Employers are not required by the FLSA to pay nursing employees for breaks taken to express milk, though state laws may require such compensation. If the employer provides compensated breaks, however, an employee who uses that break to express milk must be compensated under the FLSA. If an employee isn’t relieved from duty during these breaks, the time is compensable. For example, if a remote employee chooses to attend a video meeting or conference call while off camera, the employee isn’t relieved from duty and must be paid for that time, the FAB said.
The FAB also explained that when an employee works from home, the employee’s worksite for FMLA eligibility purposes is the office to which the worker reports or from which assignments are made. So, if 50 employees are employed within 75 miles of the worksite, the employees meet that FMLA eligibility requirement.
For employees who do not have a fixed worksite, the worksite should, consistent with the Worker Adjustment and Retraining Notification Act, be the site to which they are assigned as their home base, from which their work is assigned or to which they report, the FAB said.
“The FAB is a good reminder to employees that for purposes of determining 50 or more employees within a 75-mile radius, it is the assigned worksite where the employee reports or worksite from which work is assigned, not the employee’s home, that is used to determine the 50-employee threshold,” said Tracy Billows, an attorney with Seyfarth in Chicago.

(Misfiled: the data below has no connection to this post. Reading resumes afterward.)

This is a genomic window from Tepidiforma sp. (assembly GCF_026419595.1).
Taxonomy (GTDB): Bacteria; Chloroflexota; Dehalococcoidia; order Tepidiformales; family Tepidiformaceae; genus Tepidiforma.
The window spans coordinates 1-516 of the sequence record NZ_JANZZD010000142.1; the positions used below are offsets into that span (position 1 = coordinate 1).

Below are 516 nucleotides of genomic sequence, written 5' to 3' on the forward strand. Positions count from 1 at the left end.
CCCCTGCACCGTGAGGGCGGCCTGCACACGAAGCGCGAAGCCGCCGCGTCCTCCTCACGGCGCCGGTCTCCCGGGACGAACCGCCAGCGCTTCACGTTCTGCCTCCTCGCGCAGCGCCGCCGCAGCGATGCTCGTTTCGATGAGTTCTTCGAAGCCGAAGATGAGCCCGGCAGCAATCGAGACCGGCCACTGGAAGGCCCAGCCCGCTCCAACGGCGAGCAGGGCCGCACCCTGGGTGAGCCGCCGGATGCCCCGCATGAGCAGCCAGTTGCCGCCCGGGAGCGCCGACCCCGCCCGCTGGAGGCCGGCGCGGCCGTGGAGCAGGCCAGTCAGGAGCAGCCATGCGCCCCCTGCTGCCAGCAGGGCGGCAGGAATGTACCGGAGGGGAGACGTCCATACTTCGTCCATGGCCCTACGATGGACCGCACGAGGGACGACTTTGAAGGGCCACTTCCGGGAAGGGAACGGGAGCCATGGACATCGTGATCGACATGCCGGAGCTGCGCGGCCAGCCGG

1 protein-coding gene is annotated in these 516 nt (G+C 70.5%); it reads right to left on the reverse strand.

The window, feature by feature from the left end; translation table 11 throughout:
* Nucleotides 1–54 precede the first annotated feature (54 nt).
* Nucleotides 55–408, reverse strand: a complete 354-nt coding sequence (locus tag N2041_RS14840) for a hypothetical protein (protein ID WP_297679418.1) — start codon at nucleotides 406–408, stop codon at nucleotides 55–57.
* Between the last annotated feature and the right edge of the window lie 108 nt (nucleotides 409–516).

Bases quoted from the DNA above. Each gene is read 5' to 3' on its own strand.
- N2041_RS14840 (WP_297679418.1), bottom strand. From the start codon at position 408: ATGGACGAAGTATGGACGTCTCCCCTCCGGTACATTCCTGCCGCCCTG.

Meanwhile, in Opinion Letter 2023-1-A, the DOL reminded employers that they should consider their legal obligations under the FMLA and the Americans with Disabilities Act (ADA) when considering employees’ requests to work a reduced schedule.
“This opinion letter further explains that employers cannot reject a request for reduced schedule leaves under the FMLA by arguing that such a request is better addressed under the ADA Amendments Act [ADAAA],” said Stacy Bunck, an attorney with Ogletree Deakins in Kansas City, Mo. “Likewise, employers should not forget their FMLA obligations when addressing an ADAAA request for reasonable accommodation.”
The opinion letter also reiterated that an employee is entitled to 12 workweeks of leave per 12-month leave year, in response to an employer’s misstatement to the DOL that an employee is entitled to only 480 hours of allowable FMLA time.
“Although it is true that an employee who works a standard 40-hour workweek will generally be eligible for 480 hours of FMLA—40 hours times 12 weeks—this is not the case when calculating intermittent or reduced leave FMLA usage for an employee who is regularly scheduled to work more than 40 hours per week,” said Linda Hollinshead, an attorney with Duane Morris in Philadelphia.
Many employers mistakenly default to 480 hours of FMLA entitlement instead of considering the employees’ actual workweeks, said Anne Yuengert, an attorney with Bradley in Birmingham, Ala.
For that reason, the new opinion letter’s statement on this policy is “an important reminder,” Bunck said.